Experiencing Anxious Depression
Depression is a part of bipolar disorder. It is, in fact, one of the poles. The question of experiencing depression is not “if” but “when.” Depression on its own is a horrible experience, but sometimes other problems pile on. More than half of people with bipolar disorder also have some form of anxiety disorder. These can include generalized anxiety disorder, panic disorder, post-traumatic stress disorder, obsessive compulsive disorder and social anxiety. When anxiety occurs during a depressive episode of bipolar disorder it is called depression “with anxious distress.” Distress is exactly the term to describe how it feels.
When I experience anxiety, I communicate how I am feeling by comparing my mood to a pot of water. When I am feeling fine, the water is ambient temperature. The more anxiety I feel, the hotter the water becomes. Lately I’ve been sitting at a simmer with occasional panic attacks that put me into a rolling boil. This is in addition to the depressive symptoms I feel like depressed mood, loss of interest, weight gain, fatigue and feelings of hopelessness. It’s a debilitating combination.
In order to be qualified as an episode with anxious distress, you have to experience at least two of the following:
- Feeling keyed up or tense.
- Feeling unusually restless.
- Difficulty concentrating because of worry.
- Fear that something awful may happen.
- Feeling that you might lose control yourself.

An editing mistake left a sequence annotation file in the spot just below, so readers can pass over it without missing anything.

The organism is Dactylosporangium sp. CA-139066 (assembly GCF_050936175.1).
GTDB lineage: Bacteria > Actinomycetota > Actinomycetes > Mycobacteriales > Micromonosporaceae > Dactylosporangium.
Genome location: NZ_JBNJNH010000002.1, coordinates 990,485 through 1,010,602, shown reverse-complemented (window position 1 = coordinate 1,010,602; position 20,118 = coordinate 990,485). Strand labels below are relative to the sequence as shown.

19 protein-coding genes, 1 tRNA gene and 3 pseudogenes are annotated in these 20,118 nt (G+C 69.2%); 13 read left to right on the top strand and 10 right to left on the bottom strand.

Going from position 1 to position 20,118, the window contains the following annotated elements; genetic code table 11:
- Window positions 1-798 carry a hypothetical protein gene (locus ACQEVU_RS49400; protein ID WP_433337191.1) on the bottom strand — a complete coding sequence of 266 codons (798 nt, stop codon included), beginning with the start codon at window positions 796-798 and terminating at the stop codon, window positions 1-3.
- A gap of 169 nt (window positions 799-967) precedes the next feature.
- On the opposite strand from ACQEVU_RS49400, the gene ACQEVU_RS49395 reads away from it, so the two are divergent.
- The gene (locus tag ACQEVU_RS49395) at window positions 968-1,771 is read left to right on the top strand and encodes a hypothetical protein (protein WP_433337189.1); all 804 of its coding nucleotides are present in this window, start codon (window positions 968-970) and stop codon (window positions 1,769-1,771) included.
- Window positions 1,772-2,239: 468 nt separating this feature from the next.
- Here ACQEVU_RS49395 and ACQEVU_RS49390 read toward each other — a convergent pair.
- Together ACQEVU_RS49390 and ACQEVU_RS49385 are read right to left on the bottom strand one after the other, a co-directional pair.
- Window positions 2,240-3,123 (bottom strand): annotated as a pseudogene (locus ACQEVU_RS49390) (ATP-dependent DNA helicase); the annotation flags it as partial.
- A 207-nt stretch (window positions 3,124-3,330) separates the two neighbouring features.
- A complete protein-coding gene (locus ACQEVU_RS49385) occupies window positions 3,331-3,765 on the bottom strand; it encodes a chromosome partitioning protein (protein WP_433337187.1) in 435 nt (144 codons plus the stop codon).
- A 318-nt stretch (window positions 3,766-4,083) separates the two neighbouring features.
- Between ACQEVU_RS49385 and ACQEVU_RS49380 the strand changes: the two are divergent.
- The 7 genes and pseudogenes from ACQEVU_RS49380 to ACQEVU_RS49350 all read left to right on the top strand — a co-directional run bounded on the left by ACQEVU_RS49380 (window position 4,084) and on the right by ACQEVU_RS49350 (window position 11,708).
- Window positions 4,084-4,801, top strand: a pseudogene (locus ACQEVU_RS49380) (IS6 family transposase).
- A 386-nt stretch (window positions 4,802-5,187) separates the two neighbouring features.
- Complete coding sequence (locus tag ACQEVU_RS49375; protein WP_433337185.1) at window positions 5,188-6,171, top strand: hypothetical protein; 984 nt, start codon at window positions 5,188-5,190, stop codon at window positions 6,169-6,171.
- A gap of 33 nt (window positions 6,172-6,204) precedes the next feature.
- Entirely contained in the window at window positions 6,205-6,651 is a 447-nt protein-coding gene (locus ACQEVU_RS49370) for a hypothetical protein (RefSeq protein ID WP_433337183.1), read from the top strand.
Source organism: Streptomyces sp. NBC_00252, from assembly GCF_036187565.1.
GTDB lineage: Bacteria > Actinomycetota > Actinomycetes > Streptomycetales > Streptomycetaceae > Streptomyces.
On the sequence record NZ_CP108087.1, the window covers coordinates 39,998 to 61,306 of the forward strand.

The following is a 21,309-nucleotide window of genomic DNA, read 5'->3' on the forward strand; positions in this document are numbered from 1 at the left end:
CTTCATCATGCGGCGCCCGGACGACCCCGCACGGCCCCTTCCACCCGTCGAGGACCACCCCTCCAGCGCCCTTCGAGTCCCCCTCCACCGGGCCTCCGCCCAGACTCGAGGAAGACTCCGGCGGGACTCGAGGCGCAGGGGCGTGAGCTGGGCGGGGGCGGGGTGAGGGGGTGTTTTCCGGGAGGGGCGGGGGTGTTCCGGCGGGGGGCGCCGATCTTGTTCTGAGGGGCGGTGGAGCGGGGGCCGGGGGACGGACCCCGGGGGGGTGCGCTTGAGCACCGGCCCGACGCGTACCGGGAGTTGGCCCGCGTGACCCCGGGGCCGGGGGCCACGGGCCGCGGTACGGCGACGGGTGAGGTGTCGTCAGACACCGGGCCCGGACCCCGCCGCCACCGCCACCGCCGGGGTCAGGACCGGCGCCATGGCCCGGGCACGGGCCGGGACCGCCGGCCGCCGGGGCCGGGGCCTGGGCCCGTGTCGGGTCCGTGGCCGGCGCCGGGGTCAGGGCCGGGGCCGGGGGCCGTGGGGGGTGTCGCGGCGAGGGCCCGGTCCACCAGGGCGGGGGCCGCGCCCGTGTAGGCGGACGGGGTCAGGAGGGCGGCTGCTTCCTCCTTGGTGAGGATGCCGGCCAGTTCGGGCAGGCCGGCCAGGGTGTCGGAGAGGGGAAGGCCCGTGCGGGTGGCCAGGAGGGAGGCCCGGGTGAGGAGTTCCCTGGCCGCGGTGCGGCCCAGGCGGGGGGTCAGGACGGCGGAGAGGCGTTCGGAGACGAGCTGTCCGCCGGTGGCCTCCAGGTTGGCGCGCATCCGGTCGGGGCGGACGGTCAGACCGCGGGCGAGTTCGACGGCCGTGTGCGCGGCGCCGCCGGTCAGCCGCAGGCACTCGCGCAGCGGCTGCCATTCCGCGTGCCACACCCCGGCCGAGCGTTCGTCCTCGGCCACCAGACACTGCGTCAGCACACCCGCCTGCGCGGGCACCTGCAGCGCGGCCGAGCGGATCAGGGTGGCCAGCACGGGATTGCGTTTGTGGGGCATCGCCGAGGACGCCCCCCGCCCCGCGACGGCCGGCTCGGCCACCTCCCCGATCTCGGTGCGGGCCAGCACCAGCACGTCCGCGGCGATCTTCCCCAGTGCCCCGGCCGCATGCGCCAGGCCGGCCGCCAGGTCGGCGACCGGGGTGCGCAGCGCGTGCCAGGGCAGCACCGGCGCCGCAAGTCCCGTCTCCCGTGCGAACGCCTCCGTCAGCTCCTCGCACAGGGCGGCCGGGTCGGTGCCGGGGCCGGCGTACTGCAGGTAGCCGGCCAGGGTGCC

If you experience two of these symptoms, the anxious distress is considered mild. Three symptoms is moderate and four or more is moderate to severe. If physical restlessness is involved, it’s considered severe.
Having bipolar disorder with anxiety can lead to extra complications with the disorder. People who have episodes with anxious distress typically have longer episodes, don’t respond to treatment as well and have a higher suicide risk.
Experiencing severe anxiety mingled with depression is incredibly distressing. On the one hand my brain is telling me that all I can do is to go to bed and not do anything. On the other hand my anxiety is telling me how horrible I am for ignoring other responsibilities. The two sensations fight each other and leave me frozen, not knowing what part of my brain I should listen to. The anxiety is usually louder than the depression, but that doesn’t mean I succeed at getting out of bed. It just means I end up having a panic attack while I’m there.
I’m continuing to talk to my therapist and psychiatrist about my situation. My therapist gave me a list of ways to combat distress and my psychiatrist gave me additional medication to manage the anxiety acutely. In the meantime, I hope this is a short phase and that I will reach a level of normality soon.